In March 2020, the European Commission released the new CE Action Plan, "For a Cleaner and More Competitive Europe," (19) which outlined the necessity for the Union to move towards more sustainable CE processes. The document restated the EU's willingness to use its influence, expertise, and financial resources to implement the 2030 Agenda for Sustainable Development (20) (2030 Agenda) and to accelerate a transition that remains slow in the making. (21) It was followed by the European Green Deal report, describing the road map for a sustainable economy in the EU and stating that taxation plays a vital role in the process since "[w]ell-designed tax reforms can boost economic growth...and help contribute to a fairer society." (22) Finally, in the Staff Working Document, "Leading the Way to a Global CE," the Commission addressed its support to this transition to the CE as a fundamental and decisive change in direction in support of a more sustainable model of economic development. (23)

  2. DEVELOPMENT AS AN INTERDISCIPLINARY AREA OF STUDIES

    According to the UN's own "Resolution on the Right of Development," development is an interdisciplinary area of study and intervention and represents "a comprehensive economic, social, cultural and political pro-cess." (24) Legal doctrine acknowledges that sustainable development demands not only new laws but also substantial amendments to existing ones, since old regulations are ill fit to new problems. Translating the complexity and intricacies of sustainable development into specific legal principles that can be unequivocally and successfully implemented is part of the problem. (25)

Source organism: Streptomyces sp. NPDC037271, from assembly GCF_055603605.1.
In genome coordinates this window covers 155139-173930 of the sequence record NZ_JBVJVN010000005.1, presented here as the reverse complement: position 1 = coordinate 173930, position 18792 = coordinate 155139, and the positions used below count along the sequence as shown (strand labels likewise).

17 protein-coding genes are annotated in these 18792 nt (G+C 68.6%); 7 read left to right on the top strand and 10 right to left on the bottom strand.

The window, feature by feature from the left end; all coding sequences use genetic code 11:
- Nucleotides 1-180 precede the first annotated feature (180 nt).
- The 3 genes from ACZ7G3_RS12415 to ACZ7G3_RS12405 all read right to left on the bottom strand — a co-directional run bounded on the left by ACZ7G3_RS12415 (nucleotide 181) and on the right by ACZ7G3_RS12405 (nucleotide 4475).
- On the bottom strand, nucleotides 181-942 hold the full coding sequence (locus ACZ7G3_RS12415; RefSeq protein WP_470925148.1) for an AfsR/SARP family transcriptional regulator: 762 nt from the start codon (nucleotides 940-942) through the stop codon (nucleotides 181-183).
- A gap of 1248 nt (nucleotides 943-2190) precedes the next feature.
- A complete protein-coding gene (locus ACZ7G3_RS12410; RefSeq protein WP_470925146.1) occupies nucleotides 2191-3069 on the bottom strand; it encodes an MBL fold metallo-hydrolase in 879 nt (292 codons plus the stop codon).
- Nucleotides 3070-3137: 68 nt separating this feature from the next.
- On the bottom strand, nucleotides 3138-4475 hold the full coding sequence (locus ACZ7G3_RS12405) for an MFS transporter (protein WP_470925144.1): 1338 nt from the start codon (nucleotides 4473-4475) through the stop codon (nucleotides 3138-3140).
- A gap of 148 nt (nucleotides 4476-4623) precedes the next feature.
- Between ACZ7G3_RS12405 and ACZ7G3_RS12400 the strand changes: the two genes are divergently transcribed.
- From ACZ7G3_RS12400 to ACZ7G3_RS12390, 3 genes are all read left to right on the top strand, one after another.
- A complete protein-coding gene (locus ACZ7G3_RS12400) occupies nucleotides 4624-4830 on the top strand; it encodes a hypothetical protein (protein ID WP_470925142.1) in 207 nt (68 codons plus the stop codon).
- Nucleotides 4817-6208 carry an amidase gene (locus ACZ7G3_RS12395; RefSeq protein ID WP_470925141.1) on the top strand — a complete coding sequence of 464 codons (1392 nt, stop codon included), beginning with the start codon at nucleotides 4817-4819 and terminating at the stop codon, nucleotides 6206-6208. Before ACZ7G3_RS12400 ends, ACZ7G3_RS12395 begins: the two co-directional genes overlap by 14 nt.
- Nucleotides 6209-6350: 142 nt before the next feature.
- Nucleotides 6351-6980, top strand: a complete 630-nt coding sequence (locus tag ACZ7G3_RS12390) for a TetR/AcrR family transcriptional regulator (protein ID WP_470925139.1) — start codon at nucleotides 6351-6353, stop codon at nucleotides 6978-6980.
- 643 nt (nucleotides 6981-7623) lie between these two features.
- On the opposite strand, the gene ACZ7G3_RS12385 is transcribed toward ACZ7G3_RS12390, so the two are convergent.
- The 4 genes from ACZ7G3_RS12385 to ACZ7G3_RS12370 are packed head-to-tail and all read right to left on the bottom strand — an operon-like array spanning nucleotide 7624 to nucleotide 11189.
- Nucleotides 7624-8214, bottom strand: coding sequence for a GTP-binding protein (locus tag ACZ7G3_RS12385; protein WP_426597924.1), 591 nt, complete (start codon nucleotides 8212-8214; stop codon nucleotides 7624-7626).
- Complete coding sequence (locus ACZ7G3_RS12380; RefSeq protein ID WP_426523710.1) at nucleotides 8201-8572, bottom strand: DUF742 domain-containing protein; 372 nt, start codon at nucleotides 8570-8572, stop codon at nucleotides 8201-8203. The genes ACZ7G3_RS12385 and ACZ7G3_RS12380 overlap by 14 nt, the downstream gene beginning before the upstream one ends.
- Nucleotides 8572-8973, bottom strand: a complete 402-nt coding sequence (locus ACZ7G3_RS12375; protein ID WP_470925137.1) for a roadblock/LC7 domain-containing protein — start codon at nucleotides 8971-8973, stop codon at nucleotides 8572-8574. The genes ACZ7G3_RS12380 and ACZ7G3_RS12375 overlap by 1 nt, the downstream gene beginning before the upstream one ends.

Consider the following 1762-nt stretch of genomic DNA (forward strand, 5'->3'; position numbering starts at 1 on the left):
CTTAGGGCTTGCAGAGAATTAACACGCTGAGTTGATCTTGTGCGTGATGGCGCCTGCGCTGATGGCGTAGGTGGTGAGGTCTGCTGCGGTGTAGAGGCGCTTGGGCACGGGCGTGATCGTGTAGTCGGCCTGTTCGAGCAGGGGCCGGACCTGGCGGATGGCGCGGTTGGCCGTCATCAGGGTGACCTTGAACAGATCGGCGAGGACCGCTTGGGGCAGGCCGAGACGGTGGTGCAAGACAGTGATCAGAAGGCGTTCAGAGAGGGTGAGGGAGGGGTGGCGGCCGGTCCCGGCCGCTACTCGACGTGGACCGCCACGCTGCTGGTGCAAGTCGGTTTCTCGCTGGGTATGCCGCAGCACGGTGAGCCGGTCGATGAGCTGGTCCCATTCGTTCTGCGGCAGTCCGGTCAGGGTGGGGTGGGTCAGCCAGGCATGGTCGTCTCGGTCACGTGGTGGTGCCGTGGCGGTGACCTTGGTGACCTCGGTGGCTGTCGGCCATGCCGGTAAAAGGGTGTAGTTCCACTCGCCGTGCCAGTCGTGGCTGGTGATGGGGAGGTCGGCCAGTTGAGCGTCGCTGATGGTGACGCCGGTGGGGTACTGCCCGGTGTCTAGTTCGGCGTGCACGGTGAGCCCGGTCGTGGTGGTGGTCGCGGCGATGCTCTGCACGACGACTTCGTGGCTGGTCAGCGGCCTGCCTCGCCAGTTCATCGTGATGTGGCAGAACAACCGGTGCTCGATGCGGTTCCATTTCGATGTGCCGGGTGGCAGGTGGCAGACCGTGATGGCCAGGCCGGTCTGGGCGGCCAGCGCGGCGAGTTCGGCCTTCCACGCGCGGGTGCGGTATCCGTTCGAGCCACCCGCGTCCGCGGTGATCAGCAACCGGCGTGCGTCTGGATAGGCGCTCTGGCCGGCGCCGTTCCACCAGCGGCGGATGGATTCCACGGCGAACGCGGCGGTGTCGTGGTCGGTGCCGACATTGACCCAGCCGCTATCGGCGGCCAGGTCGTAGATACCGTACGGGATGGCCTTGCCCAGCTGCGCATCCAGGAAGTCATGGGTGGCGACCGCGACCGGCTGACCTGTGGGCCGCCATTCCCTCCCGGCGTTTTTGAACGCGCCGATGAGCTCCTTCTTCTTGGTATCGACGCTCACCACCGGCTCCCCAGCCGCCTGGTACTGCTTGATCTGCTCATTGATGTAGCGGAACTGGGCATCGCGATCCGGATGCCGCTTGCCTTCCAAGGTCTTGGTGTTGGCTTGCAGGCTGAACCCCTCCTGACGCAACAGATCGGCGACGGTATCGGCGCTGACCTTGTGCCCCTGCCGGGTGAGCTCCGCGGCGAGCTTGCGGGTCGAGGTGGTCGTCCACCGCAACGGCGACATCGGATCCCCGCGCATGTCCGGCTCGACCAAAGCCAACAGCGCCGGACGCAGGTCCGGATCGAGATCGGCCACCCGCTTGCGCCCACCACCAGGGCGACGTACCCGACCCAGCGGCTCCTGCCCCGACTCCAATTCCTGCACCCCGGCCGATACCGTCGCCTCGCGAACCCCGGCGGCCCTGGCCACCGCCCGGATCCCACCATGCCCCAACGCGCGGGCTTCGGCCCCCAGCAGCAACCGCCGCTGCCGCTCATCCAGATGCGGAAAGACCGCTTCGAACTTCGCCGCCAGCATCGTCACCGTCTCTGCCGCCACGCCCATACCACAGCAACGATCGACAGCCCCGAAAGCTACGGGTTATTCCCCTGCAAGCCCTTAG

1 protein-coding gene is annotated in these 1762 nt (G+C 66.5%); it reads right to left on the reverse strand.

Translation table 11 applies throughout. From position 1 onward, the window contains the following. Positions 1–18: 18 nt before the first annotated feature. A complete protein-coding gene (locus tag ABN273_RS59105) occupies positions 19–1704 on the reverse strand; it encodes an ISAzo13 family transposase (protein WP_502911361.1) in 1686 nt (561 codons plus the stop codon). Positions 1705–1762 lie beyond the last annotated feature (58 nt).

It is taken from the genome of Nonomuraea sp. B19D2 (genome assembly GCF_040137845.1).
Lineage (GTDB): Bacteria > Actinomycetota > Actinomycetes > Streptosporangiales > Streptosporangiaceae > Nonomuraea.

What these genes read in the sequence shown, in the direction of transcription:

To better understand this problem space, this Article adopts an interdisciplinary approach in which legal concepts, principles, and findings are anchored, complemented, and supported by conceptualizations and observations from ancillary non-legal disciplines. More specifically, this Article adopts Lamb's interdisciplinary method for tax-ation (26) to identify, analyze, and elaborate social data from a tax law perspective and evaluate the existing legal framework in detail without renouncing the possibility of a lex ferenda perspective of what the law should be or how it should regulate a particular situation. Such an approach is particularly useful when research questions in the legal domain are strictly intertwined with a necessary understanding of societal issues and factors. (27)

    While the integrated or integrative approaches typical of interdisciplinary methodology (28) are considered necessary to address problems of sustainable development from the perspectives of economics or environmental management, albeit with "little consensus over how to do integration, even what integration means, or when and why it should be pursued," (29) current law studies tend to focus more narrowly on the legislative angle alone or on approaching the subject from the specialistic point of view of sustainability law or environmental sustainability law. (30) Given how "[international and national policy and law state the 'policy integration principle,'" implying that "environmental, social, and economic considerations must be integrated in decision making pro-cesses" (31) to substantially reduce both energy use and environmental harm and that already "[a] variety of legal tools are available to promote these changes," (32) a more holistic approach can prove to be effective for critical reflections within the legal sciences and, in the case of this Article, for the specific area of tax law.